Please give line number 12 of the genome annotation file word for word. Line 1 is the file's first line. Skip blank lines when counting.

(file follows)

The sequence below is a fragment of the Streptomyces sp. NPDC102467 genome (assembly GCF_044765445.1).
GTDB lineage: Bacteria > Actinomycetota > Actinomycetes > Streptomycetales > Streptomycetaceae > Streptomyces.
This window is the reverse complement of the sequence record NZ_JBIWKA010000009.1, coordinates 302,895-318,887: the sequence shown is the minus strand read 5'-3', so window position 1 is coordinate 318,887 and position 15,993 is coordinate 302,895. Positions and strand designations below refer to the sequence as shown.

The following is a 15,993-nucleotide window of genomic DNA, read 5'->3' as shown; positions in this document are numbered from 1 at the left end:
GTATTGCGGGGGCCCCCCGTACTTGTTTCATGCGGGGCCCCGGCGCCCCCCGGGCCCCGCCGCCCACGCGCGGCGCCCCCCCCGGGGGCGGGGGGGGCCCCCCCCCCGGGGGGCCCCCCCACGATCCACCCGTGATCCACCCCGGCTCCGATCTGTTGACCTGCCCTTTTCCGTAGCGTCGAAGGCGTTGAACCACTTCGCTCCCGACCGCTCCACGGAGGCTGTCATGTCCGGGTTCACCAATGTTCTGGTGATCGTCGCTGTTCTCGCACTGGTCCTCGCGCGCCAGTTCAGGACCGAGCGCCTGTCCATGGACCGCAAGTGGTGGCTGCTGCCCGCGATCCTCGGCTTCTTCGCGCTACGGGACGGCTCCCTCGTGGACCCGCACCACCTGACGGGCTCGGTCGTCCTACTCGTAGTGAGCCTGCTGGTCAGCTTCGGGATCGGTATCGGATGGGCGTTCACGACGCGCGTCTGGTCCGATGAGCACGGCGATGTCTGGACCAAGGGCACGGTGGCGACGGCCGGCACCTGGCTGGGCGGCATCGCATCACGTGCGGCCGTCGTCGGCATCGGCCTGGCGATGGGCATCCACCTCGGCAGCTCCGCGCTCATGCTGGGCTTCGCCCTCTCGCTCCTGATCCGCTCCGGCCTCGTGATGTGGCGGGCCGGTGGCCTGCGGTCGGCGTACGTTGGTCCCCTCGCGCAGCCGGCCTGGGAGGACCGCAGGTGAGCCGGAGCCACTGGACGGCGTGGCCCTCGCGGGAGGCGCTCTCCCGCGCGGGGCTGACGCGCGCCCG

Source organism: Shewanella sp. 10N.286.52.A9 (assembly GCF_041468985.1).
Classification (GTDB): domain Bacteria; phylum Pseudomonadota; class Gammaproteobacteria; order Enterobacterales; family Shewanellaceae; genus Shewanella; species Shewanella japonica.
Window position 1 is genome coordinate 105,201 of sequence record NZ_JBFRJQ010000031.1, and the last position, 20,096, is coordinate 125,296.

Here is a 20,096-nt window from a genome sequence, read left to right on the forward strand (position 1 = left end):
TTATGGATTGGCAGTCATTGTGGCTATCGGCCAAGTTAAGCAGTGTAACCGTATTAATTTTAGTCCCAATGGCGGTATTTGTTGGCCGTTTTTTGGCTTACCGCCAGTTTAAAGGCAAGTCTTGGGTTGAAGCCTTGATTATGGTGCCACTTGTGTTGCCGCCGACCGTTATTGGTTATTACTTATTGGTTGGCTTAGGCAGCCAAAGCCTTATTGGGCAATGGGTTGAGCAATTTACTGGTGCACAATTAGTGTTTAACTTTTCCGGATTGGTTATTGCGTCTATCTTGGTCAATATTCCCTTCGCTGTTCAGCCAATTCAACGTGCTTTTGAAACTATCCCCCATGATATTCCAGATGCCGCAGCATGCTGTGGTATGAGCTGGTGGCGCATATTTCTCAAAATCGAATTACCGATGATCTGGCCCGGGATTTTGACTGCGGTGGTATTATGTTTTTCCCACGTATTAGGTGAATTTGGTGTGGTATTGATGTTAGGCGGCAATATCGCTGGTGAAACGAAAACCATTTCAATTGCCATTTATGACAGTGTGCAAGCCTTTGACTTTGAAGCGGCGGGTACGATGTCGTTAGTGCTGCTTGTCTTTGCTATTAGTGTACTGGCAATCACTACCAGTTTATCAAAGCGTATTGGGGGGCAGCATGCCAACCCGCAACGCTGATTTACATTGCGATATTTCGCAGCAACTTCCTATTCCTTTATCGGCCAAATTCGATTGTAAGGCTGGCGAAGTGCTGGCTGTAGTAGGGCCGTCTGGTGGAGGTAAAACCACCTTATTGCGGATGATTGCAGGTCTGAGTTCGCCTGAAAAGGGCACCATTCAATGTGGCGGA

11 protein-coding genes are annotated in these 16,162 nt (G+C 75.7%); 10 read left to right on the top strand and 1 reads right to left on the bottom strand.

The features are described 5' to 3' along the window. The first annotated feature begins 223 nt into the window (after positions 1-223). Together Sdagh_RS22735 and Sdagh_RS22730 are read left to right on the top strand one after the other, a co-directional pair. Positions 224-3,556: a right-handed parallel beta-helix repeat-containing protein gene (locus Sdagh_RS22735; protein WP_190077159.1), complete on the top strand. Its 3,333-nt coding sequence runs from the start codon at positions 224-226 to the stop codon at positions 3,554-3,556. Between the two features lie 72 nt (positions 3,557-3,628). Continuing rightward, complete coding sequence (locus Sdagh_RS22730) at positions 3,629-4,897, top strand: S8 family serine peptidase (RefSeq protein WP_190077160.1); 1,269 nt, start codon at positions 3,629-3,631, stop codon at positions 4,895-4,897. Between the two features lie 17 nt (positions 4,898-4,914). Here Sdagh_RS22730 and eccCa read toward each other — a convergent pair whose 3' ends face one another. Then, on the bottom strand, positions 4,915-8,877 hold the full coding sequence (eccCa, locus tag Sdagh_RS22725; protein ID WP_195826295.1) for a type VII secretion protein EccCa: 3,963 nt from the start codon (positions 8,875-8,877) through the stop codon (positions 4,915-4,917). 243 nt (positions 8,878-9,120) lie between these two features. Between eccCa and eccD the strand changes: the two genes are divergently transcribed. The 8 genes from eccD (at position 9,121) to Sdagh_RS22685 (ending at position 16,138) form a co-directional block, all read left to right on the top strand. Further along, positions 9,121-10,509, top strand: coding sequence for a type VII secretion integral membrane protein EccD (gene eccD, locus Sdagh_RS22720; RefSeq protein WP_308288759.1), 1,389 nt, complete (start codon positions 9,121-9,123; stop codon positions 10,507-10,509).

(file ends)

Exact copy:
The features are described 5' to 3' along the window. The first annotated feature begins 223 nt into the window (after positions 1-223). Together Sdagh_RS22735 and Sdagh_RS22730 are read left to right on the top strand one after the other, a co-directional pair. Positions 224-3,556: a right-handed parallel beta-helix repeat-containing protein gene (locus Sdagh_RS22735; protein WP_190077159.1), complete on the top strand. Its 3,333-nt coding sequence runs from the start codon at positions 224-226 to the stop codon at positions 3,554-3,556. Between the two features lie 72 nt (positions 3,557-3,628). Continuing rightward, complete coding sequence (locus Sdagh_RS22730) at positions 3,629-4,897, top strand: S8 family serine peptidase (RefSeq protein WP_190077160.1); 1,269 nt, start codon at positions 3,629-3,631, stop codon at positions 4,895-4,897. Between the two features lie 17 nt (positions 4,898-4,914). Here Sdagh_RS22730 and eccCa read toward each other — a convergent pair whose 3' ends face one another. Then, on the bottom strand, positions 4,915-8,877 hold the full coding sequence (eccCa, locus tag Sdagh_RS22725; protein ID WP_195826295.1) for a type VII secretion protein EccCa: 3,963 nt from the start codon (positions 8,875-8,877) through the stop codon (positions 4,915-4,917). 243 nt (positions 8,878-9,120) lie between these two features. Between eccCa and eccD the strand changes: the two genes are divergently transcribed. The 8 genes from eccD (at position 9,121) to Sdagh_RS22685 (ending at position 16,138) form a co-directional block, all read left to right on the top strand. Further along, positions 9,121-10,509, top strand: coding sequence for a type VII secretion integral membrane protein EccD (gene eccD, locus Sdagh_RS22720; RefSeq protein WP_308288759.1), 1,389 nt, complete (start codon positions 9,121-9,123; stop codon positions 10,507-10,509).